Wojdan

Arabic visual novel aims to celebrate the language’s beauty

Based in the small town of Qatif, Saudi Arabia—”on the shores of the Arabian Gulf”—Light Studio is a team of five women who are currently making their first videogame. Leading the team as director, writer, and programmer is Fatimah Aldubaisi. The rest of the team all works on the game’s art and animations, comprising character designers Hameedah Hamadah and Zainab Aljishi, and background artists Lalyla Aldubaisi and Zainab Abu Abdullah.

Their game is called Wojdan (Arabic for the soul or inner strength) and it’s pitched as an “Arabic visual novel” on account of its text and dialogue all being in Arabic—an English and French version is also possible. “We hope that by doing this, we can celebrate our language and its beauty that is often overlooked in videogames,” the team told me. “We also hope that this choice will attract an audience that is usually not interested in videogames.”

“we also want people to understand our culture from our point of view”

I asked Light Studio how they felt Arabic has been treated in videogames up until now, to which they replied that it’s “overlooked” and “unusual” for videogames to include it at all, “even among Arabs themselves.” In their experience, if you scroll the list of supported languages in a game, Arabic won’t show up most of the time. “The only game that comes to my mind that adopted the Arabic language is Tomb Raider (the 2013 version) and I personally think that is a disappointment,” Aldubaisi said. “If done right, companies will really benefit from adding Arabic to their games especially games that are aimed at children.”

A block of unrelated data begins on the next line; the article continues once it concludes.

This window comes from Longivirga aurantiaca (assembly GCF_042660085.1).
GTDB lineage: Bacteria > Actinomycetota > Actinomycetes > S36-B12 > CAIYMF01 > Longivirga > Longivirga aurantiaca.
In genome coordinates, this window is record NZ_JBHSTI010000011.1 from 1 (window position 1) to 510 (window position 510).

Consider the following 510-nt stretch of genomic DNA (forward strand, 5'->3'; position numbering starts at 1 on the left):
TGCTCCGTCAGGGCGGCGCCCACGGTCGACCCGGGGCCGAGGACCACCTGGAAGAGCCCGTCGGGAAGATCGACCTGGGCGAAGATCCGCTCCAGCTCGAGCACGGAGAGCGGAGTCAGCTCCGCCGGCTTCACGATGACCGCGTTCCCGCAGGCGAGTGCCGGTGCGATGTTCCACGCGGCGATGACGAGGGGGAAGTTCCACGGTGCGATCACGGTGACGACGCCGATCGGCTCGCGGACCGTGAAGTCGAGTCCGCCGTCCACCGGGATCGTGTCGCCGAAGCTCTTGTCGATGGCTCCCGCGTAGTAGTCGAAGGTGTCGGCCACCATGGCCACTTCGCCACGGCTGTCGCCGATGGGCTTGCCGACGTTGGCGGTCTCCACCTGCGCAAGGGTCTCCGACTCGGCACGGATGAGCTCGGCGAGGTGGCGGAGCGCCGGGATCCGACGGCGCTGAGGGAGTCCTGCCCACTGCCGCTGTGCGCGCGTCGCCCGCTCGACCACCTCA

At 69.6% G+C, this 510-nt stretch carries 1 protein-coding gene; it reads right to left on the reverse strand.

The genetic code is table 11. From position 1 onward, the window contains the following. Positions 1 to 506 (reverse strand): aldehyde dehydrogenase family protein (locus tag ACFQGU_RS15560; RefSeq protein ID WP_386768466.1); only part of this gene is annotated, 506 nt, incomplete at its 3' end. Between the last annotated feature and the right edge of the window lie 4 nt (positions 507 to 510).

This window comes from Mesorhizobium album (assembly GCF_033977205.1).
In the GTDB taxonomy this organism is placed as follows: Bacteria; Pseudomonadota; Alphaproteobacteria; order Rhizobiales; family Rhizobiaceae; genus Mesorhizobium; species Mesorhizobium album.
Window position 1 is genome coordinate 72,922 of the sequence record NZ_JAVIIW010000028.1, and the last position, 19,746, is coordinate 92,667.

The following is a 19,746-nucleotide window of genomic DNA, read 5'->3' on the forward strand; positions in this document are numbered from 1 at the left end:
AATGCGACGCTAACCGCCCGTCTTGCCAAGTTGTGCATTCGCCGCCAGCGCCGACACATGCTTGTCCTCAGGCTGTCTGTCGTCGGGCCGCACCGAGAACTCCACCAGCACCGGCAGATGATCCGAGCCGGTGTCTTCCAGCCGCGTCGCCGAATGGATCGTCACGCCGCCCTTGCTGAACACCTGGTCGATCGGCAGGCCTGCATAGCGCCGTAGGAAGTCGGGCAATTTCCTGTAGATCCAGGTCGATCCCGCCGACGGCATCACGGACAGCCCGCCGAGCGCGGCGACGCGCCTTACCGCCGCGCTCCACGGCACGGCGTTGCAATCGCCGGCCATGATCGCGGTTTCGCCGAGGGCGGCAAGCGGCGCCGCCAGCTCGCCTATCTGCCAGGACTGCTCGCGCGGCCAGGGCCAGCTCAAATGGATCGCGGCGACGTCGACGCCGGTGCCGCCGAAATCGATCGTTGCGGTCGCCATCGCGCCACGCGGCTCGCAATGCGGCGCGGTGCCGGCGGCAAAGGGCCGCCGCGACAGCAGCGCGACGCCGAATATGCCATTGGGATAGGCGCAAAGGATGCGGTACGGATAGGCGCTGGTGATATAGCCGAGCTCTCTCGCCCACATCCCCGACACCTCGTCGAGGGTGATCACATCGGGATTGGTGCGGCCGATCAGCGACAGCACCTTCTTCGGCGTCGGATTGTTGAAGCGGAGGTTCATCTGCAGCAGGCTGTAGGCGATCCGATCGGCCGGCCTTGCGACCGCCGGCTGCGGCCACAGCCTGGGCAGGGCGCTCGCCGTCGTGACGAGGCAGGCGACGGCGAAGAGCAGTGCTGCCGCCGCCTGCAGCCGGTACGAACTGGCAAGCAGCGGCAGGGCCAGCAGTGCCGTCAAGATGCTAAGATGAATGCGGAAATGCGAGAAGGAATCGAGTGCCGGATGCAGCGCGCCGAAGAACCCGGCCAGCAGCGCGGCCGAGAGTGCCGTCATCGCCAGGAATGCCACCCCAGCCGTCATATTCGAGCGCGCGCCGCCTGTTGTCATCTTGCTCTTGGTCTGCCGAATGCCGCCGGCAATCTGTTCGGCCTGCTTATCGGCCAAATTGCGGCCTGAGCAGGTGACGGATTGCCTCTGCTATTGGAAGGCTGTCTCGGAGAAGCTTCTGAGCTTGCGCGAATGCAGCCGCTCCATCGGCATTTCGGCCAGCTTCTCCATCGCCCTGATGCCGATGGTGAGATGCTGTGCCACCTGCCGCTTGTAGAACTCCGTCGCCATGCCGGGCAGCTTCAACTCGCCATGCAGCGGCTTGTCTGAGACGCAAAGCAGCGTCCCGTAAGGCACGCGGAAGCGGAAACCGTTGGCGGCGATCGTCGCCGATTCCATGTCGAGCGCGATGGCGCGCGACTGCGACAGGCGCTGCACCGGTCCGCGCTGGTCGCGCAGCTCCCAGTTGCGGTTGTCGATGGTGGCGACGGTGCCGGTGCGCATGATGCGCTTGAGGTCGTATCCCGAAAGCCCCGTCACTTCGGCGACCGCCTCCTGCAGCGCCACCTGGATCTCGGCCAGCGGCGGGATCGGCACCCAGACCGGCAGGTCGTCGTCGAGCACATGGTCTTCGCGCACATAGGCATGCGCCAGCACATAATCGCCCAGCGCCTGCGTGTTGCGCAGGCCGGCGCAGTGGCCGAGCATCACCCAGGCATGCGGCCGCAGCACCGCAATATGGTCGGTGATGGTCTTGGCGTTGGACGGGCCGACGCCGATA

But it’s not just the lack of their native language that Light Studio sees as disappointing in videogames, as their culture at large suffers the same poor representation—”either it is missing or is represented in a wrongful stereotypical cringe-worthy way.” This is something else that Light Studio is hoping to do better with Wojdan.

The game follows an 11-year-old boy called Jawad who is suffering from an illness for which he is seeking a cure. That serves as the game’s driving force as Jawad, his father, and his sister all set out from their small village to hopefully find a doctor in the city that can save his life. The whole game, including its characters, plot, and setting, is inspired by the people and environment that surrounds the members of Light Studio.

“It is a story set in this modern age that follows an Arabic Muslim family in an Arabic Muslim society,” they said. “The women in the game wear Hijab when they are out and about, the men might wear Thobe (traditional Arab clothing), and there might be a glimpse of a mosque in the backgrounds.” However, to that last detail, Light Studio added that they don’t intend to make the game heavy with religious themes as they want it to be accessible and relatable to as many people as possible, no matter what they believe in.

“But we also want people to understand our culture from our point of view instead of the stereotypical picture of us that is depicted in the media,” Aldubaisi said. At the moment, Wojdan is up on Indiegogo where the team is looking to raise funds to make the full game. You can secure yourself a copy of the final game for just $5.

You can support Wojdan on Indiegogo and visit Light Studio’s website for more info.

Wojdan

Wojdan

Wojdan